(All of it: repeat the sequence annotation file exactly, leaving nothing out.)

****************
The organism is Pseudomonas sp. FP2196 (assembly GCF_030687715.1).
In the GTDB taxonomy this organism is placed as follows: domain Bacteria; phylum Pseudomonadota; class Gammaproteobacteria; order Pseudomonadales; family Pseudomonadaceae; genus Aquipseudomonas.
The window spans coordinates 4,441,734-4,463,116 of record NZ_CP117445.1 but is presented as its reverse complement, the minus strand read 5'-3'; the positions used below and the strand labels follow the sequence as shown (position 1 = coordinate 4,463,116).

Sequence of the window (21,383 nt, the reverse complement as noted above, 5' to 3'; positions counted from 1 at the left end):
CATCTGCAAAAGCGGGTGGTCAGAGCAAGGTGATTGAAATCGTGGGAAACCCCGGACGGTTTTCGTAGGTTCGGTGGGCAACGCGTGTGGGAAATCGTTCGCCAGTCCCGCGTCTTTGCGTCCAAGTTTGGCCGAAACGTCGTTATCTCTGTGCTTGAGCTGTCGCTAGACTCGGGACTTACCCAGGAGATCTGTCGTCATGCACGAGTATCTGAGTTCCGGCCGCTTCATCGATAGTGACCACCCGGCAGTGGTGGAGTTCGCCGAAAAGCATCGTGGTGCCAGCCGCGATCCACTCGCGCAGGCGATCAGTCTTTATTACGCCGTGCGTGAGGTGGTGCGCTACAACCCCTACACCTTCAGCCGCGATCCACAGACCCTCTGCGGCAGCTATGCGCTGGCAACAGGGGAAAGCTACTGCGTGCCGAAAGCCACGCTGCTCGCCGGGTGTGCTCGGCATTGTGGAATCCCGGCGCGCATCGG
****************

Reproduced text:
The organism is Pseudomonas sp. FP2196 (assembly GCF_030687715.1).
In the GTDB taxonomy this organism is placed as follows: domain Bacteria; phylum Pseudomonadota; class Gammaproteobacteria; order Pseudomonadales; family Pseudomonadaceae; genus Aquipseudomonas.
The window spans coordinates 4,441,734-4,463,116 of record NZ_CP117445.1 but is presented as its reverse complement, the minus strand read 5'-3'; the positions used below and the strand labels follow the sequence as shown (position 1 = coordinate 4,463,116).

Sequence of the window (21,383 nt, the reverse complement as noted above, 5' to 3'; positions counted from 1 at the left end):
CATCTGCAAAAGCGGGTGGTCAGAGCAAGGTGATTGAAATCGTGGGAAACCCCGGACGGTTTTCGTAGGTTCGGTGGGCAACGCGTGTGGGAAATCGTTCGCCAGTCCCGCGTCTTTGCGTCCAAGTTTGGCCGAAACGTCGTTATCTCTGTGCTTGAGCTGTCGCTAGACTCGGGACTTACCCAGGAGATCTGTCGTCATGCACGAGTATCTGAGTTCCGGCCGCTTCATCGATAGTGACCACCCGGCAGTGGTGGAGTTCGCCGAAAAGCATCGTGGTGCCAGCCGCGATCCACTCGCGCAGGCGATCAGTCTTTATTACGCCGTGCGTGAGGTGGTGCGCTACAACCCCTACACCTTCAGCCGCGATCCACAGACCCTCTGCGGCAGCTATGCGCTGGCAACAGGGGAAAGCTACTGCGTGCCGAAAGCCACGCTGCTCGCCGGGTGTGCTCGGCATTGTGGAATCCCGGCGCGCATCGG